After a diagnosis of scoliosis a few months ago and learning she would need to wear a back brace, Kaitlyn McAfee felt as if she were the only girl dealing with being scared and embarrassed by a scoliosis diagnosis. When she discovered an online peer-driven support group called Curvy Girls Scoliosis and realized they did not have a Tennessee chapter, she knew she had to start the first official Tennessee group.
Scoliosis is the lateral bending and twisting of the spine that, when progressed, causes body deformities and compromises internal organs. It affects seven million people in the U.S., with diagnosis most commonly occurring in pre-adolescence. The disease shows progression 10 times more frequently in girls than boys.
Curvy Girls groups provide peer-to-peer and family-to-family support and information.
Kaitlyn, leader of the Tennessee Curvy Girls Support Group, and her mom Jennifer recently returned from the first-ever international convention in Long Island, N.Y. Kaitlyn was one of over 150 attendees from over 23 states and Canada. She will be facilitating monthly meetings of girls affected by scoliosis. The peer to peer meetings allow girls to network and discuss topics that they are dealing with, including the physical rigors and reality of wearing a brace several hours a day as well as practical questions about sports, exercise, even fashion.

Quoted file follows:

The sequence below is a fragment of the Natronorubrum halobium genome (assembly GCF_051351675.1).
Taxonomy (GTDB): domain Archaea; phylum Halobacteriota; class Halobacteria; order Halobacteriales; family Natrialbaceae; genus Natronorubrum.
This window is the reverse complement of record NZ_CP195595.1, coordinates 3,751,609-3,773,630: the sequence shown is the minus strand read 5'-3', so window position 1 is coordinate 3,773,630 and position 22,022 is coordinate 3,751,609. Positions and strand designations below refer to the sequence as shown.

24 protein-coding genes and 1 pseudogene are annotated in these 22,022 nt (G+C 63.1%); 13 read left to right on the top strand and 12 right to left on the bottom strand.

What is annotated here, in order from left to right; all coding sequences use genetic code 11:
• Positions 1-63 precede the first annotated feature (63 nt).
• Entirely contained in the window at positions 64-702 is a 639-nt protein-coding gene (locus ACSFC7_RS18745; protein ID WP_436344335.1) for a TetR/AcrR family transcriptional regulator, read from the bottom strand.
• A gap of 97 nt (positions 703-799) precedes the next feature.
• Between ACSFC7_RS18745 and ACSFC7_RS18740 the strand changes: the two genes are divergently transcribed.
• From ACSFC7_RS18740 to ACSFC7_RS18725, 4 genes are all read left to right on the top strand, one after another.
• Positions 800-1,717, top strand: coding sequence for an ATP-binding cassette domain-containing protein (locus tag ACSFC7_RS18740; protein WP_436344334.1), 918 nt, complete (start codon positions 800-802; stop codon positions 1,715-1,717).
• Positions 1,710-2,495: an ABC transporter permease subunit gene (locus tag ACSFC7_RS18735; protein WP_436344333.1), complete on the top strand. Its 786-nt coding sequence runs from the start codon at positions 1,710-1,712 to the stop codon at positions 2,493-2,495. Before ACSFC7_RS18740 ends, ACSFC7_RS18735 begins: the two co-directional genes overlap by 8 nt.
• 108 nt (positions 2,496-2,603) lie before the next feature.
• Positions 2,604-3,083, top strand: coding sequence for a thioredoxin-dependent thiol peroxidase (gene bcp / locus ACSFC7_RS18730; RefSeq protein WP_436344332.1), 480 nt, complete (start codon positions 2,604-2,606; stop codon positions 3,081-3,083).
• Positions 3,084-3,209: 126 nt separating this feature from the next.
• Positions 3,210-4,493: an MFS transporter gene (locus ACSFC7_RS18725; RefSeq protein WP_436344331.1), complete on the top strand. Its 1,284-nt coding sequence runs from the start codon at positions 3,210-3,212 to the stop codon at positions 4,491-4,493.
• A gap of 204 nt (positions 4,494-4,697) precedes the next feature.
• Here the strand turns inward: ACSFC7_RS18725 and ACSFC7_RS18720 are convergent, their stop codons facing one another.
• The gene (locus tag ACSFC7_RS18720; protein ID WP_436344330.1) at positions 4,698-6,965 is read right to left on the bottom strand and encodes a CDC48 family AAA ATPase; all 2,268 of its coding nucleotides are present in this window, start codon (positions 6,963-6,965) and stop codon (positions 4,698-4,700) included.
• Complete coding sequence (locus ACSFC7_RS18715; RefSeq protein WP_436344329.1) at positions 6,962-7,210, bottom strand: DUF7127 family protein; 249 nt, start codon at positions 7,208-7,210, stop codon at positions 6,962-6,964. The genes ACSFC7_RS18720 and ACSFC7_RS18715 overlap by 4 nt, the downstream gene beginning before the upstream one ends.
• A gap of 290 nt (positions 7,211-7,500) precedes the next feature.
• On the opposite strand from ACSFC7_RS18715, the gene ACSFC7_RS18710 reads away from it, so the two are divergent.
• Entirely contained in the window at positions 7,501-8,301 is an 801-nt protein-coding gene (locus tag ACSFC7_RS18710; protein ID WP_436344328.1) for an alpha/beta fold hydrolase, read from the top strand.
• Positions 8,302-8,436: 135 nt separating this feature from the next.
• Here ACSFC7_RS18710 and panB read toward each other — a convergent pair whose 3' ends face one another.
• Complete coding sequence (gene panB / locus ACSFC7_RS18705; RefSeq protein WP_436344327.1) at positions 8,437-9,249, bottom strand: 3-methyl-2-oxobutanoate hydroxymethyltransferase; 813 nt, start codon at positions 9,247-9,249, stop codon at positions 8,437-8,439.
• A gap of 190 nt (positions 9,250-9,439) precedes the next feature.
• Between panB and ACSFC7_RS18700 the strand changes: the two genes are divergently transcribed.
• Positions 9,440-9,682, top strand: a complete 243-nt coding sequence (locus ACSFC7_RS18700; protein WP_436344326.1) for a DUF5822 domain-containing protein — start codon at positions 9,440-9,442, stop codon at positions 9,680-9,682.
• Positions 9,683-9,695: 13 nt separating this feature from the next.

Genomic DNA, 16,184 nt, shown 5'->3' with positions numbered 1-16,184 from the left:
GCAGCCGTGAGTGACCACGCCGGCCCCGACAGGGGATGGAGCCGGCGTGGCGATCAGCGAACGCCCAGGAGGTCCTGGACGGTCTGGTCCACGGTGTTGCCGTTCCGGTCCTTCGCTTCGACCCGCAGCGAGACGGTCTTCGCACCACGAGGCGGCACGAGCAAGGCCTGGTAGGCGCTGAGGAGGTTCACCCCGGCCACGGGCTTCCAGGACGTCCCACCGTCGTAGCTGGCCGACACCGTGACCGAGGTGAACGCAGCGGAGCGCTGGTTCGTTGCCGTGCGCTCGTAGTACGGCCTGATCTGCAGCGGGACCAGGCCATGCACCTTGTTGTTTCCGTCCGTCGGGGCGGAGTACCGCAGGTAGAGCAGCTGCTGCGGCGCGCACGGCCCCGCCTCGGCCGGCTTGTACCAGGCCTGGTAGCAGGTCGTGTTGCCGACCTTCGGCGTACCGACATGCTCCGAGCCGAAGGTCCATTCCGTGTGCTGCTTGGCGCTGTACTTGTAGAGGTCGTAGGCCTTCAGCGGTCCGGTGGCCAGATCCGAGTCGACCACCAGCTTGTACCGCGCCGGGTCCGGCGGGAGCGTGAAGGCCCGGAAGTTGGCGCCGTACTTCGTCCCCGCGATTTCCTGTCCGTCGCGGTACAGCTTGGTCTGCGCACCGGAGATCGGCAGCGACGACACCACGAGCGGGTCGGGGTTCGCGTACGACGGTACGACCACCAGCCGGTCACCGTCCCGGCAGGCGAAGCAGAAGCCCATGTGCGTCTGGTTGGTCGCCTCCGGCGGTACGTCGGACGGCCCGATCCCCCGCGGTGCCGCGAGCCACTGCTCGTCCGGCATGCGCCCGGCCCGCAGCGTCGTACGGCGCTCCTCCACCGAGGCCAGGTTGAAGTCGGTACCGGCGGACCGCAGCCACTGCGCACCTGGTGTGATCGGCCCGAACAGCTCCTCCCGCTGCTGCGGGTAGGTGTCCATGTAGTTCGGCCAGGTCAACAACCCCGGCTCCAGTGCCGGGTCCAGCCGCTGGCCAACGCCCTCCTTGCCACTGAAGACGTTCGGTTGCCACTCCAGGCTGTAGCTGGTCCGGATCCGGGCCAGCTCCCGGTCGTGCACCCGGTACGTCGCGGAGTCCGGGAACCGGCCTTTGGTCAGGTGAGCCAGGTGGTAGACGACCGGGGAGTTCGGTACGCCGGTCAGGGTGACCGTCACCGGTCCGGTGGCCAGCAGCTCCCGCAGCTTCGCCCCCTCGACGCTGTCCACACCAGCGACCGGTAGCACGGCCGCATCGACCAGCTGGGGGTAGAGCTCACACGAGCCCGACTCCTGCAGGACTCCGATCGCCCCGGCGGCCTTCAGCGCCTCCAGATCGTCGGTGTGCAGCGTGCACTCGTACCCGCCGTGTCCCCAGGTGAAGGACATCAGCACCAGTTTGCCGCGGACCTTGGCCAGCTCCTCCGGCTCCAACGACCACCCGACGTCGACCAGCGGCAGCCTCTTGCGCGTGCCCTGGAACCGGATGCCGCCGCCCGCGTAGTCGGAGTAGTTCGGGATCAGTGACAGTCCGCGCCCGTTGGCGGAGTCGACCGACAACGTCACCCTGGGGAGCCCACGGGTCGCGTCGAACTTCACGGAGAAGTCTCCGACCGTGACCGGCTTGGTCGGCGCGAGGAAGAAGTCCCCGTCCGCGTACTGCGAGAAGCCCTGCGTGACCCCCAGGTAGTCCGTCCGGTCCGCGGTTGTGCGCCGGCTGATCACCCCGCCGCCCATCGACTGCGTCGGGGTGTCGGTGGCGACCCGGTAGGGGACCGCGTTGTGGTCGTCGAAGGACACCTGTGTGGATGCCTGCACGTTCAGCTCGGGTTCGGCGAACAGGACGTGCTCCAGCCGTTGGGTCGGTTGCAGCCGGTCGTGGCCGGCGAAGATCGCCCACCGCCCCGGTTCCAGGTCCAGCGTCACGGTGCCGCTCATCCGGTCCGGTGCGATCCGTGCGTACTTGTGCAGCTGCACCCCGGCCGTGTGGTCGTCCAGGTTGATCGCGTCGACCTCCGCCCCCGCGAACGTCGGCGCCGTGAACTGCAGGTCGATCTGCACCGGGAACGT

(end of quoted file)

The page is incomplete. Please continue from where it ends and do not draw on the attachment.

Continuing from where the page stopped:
Kaitlyn said, “The convention gave me a chance to meet Curvy Girls from around the country. I learned leadership skills to run an effective group. It was overwhelming to meet so many girls who are going through the same thing. Now I know I’m not alone in my scoliosis journey.”
Founded in 2006 by then-13-year-old Smithtown, N.Y. resident Leah Stoltz, Curvy Girls has successfully engaged hundreds of young girls and families in mutual support and advocacy activities through the experience of scoliosis.
The convention included national speakers on cutting-edge innovations in the treatment and rehabilitation of scoliosis such as bracing, physical therapy approaches, and surgical techniques.
Now, Kaitlyn’s plan is to reach out to other Tennessee girls to let them know they are not alone in their scoliosis journey. She wants to empower them to feel good about themselves. She is planning a 5K next June to raise money for scoliosis awareness.
To find out more information about Curvy Girls of Tennessee contact firstname.lastname@example.org or visit www.curvygirlschattanooga.com.